💥 WHEN WORLDS COLLIDE

The real world is becoming more like the online one

FATE V FUTURE

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FUTUREBOARD

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DEEPFATE 💥 WHEN WORLDS COLLIDE

Have you been to a concert lately? It's weird. People are throwing things at performers and filming themselves as they do so.

These concert antics look like attempts to create a viral moment for clout: “Look what I got Harry Styles to do! POST!!”

But what’s behind this behavior? I think the explanation is pretty simple.

The online and offline worlds are merging. And it’s causing some serious shocks, as acceptable mores from each world collide.

So what kind of behavior is acceptable —actually, encouraged— online? Remixing. Duetting. Literally adding your own voice or spin to something and then reposting it for likes, comments, and new followers.

But these tried-and-tested methods to attain clout are now bleeding into the physical world: that’s why you see concert goers injecting themselves into the performance, sometimes in unexpected or unwelcome ways, including one fan who hit Harry Styles in the eye with a Skittle.

So, what does it all mean?

I've written about how marketing these days is everything and everything is marketing. I've also written about how we are currently in the middle of a wild social experiment: the end of mainstream culture, as our info and entertainment streams splinter into ever more narrow, seemingly-personalized sub genres.

This is all something that’s been predicted since the 80s and 90s. What was then called “the Information Age,” today we call the social media age, or simply the creator economy.

Now that it’s fully, fully here, the implications are profound. The rise and rise of social media has blurred the lines between speaker and listener, performer and audience, teacher and student, and even boss and employee.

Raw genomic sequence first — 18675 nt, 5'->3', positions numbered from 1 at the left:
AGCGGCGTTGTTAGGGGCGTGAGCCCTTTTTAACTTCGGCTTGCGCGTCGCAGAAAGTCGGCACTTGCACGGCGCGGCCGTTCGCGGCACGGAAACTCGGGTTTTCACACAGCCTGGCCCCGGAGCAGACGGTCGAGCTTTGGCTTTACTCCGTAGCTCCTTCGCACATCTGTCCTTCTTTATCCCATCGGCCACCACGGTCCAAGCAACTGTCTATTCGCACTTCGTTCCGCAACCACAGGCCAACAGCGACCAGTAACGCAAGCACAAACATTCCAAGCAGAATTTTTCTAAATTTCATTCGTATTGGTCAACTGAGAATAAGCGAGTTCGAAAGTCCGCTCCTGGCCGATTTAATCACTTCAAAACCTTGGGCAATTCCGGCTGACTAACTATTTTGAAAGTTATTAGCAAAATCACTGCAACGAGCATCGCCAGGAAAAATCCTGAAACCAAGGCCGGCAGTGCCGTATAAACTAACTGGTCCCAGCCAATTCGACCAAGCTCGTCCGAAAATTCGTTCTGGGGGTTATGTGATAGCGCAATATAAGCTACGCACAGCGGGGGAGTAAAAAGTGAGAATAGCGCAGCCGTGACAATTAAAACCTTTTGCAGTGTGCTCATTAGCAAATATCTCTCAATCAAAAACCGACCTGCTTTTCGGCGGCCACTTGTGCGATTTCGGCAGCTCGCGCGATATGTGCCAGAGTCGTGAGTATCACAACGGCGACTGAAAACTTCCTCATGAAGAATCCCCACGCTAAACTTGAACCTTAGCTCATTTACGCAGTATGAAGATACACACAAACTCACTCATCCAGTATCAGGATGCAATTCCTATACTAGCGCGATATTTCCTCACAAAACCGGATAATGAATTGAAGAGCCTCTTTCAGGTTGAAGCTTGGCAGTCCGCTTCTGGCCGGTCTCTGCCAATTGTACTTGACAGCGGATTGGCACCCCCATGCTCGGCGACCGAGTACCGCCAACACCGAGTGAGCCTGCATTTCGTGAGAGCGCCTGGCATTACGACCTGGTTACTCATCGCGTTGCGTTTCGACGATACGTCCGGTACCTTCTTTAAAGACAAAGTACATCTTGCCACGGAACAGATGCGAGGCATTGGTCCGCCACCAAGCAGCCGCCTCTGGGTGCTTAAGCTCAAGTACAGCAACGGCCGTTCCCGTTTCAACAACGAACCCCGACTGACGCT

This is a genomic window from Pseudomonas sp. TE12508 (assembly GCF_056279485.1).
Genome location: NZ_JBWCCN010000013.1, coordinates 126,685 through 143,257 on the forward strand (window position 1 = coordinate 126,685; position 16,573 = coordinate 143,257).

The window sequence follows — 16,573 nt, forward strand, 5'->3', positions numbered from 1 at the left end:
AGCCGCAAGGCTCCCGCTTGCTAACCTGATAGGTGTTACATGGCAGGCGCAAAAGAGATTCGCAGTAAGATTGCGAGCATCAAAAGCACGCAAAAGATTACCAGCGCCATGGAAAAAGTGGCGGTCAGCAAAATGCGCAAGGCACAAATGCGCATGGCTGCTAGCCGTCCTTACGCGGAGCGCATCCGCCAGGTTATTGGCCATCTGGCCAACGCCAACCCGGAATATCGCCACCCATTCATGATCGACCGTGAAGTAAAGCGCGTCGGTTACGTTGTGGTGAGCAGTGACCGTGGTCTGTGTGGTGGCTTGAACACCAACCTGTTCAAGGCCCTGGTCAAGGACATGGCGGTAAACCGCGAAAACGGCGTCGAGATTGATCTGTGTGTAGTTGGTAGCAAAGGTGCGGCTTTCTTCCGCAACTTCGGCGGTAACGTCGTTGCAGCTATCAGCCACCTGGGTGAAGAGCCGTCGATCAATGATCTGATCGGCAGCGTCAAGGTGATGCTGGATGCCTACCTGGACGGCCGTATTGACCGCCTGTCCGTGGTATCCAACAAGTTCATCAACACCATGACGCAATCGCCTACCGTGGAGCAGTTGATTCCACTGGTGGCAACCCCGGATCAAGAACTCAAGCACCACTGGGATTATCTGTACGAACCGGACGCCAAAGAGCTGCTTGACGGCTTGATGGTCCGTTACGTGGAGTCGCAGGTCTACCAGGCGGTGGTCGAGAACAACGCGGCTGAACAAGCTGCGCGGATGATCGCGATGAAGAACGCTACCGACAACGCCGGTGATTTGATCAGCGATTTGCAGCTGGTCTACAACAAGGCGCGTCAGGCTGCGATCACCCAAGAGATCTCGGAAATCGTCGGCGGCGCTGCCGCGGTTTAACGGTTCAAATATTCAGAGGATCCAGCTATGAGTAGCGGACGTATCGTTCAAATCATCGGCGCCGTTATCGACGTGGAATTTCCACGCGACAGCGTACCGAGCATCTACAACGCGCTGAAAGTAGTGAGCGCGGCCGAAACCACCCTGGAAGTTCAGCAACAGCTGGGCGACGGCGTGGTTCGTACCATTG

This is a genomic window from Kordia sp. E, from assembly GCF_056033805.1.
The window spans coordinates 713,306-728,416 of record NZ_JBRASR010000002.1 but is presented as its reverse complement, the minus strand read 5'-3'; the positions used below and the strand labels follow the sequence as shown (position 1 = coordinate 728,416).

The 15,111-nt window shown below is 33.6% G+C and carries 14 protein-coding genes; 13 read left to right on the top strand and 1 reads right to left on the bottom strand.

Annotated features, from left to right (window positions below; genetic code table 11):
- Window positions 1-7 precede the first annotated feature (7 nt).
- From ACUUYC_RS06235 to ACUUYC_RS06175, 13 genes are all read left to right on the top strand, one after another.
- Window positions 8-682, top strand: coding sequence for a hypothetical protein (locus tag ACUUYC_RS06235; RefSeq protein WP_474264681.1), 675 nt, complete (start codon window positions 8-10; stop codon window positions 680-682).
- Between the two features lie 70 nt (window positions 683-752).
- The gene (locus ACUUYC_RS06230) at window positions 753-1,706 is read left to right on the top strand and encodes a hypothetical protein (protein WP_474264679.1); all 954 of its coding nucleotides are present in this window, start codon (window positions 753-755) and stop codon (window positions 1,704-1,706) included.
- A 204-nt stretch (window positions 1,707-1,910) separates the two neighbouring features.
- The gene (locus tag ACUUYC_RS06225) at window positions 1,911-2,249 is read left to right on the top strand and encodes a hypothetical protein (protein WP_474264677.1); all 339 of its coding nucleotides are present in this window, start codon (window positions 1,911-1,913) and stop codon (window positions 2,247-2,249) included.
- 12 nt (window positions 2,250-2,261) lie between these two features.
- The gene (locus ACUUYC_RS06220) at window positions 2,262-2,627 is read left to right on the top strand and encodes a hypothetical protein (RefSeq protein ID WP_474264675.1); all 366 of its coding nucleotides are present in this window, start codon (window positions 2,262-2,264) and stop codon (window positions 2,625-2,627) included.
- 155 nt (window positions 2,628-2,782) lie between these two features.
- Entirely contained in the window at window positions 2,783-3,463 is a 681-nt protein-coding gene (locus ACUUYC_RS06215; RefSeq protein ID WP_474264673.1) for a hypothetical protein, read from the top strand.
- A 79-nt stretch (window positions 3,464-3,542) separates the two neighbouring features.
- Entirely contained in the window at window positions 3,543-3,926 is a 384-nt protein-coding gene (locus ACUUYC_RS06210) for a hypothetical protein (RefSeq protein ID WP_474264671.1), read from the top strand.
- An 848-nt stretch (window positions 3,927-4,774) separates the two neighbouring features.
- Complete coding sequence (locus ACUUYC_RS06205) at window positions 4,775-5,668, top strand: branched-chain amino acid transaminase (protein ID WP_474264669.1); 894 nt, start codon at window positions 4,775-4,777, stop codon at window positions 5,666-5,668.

To be fair, businesses still need to operate within systems and structures. After all, it's really difficult to mass produce anything —whether products or services— without clear methodologies, distinct hierarchies or lines of command.

Or is it? Some types of services, at least, are being delivered in an all new way.

The world of venture capital is seeing the rise of the Solo GP: Individual investors who are raising tens of millions of dollars themselves to deploy as they see fit.

Fashion is changing even faster. As industry expert Joanna Moore put it recently: “American fashion once operated under a hierarchical framework, with big elite fashion powers commanding control over the entire market.

The problem is they think they still have that power and have not changed their process in the age of TikTok where the new reigning authority are regular people.”

Advertising has already shifted. TikToks, literally shot and cut on phones, generate more views and engagement than most (but, not all) professionally produced ads ever could.

Across a range of services sectors —from software development, to design, to law, consulting, and much more— individual freelancers, especially those with substantial experience at large organizations have, at their disposal, many of the same resources as the gigantic firms they left.

As a small marketing services company founder and owner myself, I can see how my network and I can create creative output that is at (or exceeds) the standard of work that comes from agencies 500 times our size. It’s the same people generating the same output, using the same tools. All we’re missing is the large and fancy offices/network.

Firms like mine are able to serve a wider range of clients, because our overheads are low. Many Solo GPs take a smaller percentage of profits from their investors for the same reason. This is an edge that’s only getting sharper as more and more online mores (ie., deals closed over text vs in person meets) move offline.

We electrons are breaking free of the strong nucleus. It is an incredibly destabilizing, and exciting time. Traditional power structures are weakening. Traditional corporate formats, reorganizing.

Bottom line: the implications of this shift are only just starting to appear. Fans’ bad behavior at concerts is simply the opening siren.

More:

Meet Europe’s growing crowd of solo GPs »»

You're not getting old, concerts are weird now: Three hours of footage for 10 seconds of FYP fame »»

Solo GP Nichole Wischoff raises $20M fund backed by Peter Thiel to invest in ‘unsexy businesses’ »»

Joanna Williams LinkedIn post about the shift to a more democratic, authentic and inclusive approach to fashion »»

Written by Jon Kallus. Any feedback? Simply reply.

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